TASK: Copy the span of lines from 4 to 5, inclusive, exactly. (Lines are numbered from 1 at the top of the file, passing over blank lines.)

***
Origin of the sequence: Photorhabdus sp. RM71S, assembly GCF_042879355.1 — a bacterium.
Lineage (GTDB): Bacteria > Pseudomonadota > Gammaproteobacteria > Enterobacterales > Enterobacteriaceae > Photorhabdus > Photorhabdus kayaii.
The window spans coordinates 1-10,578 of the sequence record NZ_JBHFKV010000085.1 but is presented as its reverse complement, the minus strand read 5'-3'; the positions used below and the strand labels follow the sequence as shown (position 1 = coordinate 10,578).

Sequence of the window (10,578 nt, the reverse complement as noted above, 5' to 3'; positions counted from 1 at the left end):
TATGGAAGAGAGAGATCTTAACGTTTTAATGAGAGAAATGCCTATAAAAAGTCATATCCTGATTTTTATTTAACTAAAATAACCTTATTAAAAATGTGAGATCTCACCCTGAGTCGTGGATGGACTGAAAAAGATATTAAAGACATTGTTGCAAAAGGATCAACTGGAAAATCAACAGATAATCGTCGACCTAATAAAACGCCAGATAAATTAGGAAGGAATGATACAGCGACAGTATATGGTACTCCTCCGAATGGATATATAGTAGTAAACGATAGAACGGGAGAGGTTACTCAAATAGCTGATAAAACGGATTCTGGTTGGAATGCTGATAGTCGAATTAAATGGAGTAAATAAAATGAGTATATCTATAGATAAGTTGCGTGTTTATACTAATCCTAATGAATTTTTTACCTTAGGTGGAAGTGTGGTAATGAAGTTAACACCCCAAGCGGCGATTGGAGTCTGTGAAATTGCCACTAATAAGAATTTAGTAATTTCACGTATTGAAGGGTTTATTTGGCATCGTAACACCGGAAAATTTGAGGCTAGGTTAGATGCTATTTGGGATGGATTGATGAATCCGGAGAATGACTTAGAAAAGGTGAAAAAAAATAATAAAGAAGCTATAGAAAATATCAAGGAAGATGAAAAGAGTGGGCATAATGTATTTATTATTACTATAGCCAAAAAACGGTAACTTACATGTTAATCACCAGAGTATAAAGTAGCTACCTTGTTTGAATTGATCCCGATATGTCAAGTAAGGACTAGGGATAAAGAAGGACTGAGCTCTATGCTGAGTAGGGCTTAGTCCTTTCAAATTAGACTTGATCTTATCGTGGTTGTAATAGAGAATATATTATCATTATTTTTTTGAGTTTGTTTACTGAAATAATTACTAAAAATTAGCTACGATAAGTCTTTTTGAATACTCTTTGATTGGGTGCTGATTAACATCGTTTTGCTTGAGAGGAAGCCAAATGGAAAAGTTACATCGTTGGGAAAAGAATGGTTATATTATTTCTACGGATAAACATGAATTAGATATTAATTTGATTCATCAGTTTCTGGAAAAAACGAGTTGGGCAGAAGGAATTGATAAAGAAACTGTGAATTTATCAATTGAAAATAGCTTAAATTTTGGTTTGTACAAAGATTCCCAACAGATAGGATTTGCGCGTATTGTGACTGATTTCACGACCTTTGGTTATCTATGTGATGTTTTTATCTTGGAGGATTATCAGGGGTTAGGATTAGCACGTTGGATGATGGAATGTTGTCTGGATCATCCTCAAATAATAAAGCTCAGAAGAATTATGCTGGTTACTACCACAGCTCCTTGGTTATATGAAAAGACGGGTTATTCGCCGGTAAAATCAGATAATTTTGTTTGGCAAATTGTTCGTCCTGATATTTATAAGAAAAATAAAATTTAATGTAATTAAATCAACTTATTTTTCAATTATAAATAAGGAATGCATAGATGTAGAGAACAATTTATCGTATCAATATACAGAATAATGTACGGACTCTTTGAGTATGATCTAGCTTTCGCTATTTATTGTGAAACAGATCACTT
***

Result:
Sequence of the window (10,578 nt, the reverse complement as noted above, 5' to 3'; positions counted from 1 at the left end):
TATGGAAGAGAGAGATCTTAACGTTTTAATGAGAGAAATGCCTATAAAAAGTCATATCCTGATTTTTATTTAACTAAAATAACCTTATTAAAAATGTGAGATCTCACCCTGAGTCGTGGATGGACTGAAAAAGATATTAAAGACATTGTTGCAAAAGGATCAACTGGAAAATCAACAGATAATCGTCGACCTAATAAAACGCCAGATAAATTAGGAAGGAATGATACAGCGACAGTATATGGTACTCCTCCGAATGGATATATAGTAGTAAACGATAGAACGGGAGAGGTTACTCAAATAGCTGATAAAACGGATTCTGGTTGGAATGCTGATAGTCGAATTAAATGGAGTAAATAAAATGAGTATATCTATAGATAAGTTGCGTGTTTATACTAATCCTAATGAATTTTTTACCTTAGGTGGAAGTGTGGTAATGAAGTTAACACCCCAAGCGGCGATTGGAGTCTGTGAAATTGCCACTAATAAGAATTTAGTAATTTCACGTATTGAAGGGTTTATTTGGCATCGTAACACCGGAAAATTTGAGGCTAGGTTAGATGCTATTTGGGATGGATTGATGAATCCGGAGAATGACTTAGAAAAGGTGAAAAAAAATAATAAAGAAGCTATAGAAAATATCAAGGAAGATGAAAAGAGTGGGCATAATGTATTTATTATTACTATAGCCAAAAAACGGTAACTTACATGTTAATCACCAGAGTATAAAGTAGCTACCTTGTTTGAATTGATCCCGATATGTCAAGTAAGGACTAGGGATAAAGAAGGACTGAGCTCTATGCTGAGTAGGGCTTAGTCCTTTCAAATTAGACTTGATCTTATCGTGGTTGTAATAGAGAATATATTATCATTATTTTTTTGAGTTTGTTTACTGAAATAATTACTAAAAATTAGCTACGATAAGTCTTTTTGAATACTCTTTGATTGGGTGCTGATTAACATCGTTTTGCTTGAGAGGAAGCCAAATGGAAAAGTTACATCGTTGGGAAAAGAATGGTTATATTATTTCTACGGATAAACATGAATTAGATATTAATTTGATTCATCAGTTTCTGGAAAAAACGAGTTGGGCAGAAGGAATTGATAAAGAAACTGTGAATTTATCAATTGAAAATAGCTTAAATTTTGGTTTGTACAAAGATTCCCAACAGATAGGATTTGCGCGTATTGTGACTGATTTCACGACCTTTGGTTATCTATGTGATGTTTTTATCTTGGAGGATTATCAGGGGTTAGGATTAGCACGTTGGATGATGGAATGTTGTCTGGATCATCCTCAAATAATAAAGCTCAGAAGAATTATGCTGGTTACTACCACAGCTCCTTGGTTATATGAAAAGACGGGTTATTCGCCGGTAAAATCAGATAATTTTGTTTGGCAAATTGTTCGTCCTGATATTTATAAGAAAAATAAAATTTAATGTAATTAAATCAACTTATTTTTCAATTATAAATAAGGAATGCATAGATGTAGAGAACAATTTATCGTATCAATATACAGAATAATGTACGGACTCTTTGAGTATGATCTAGCTTTCGCTATTTATTGTGAAACAGATCACTT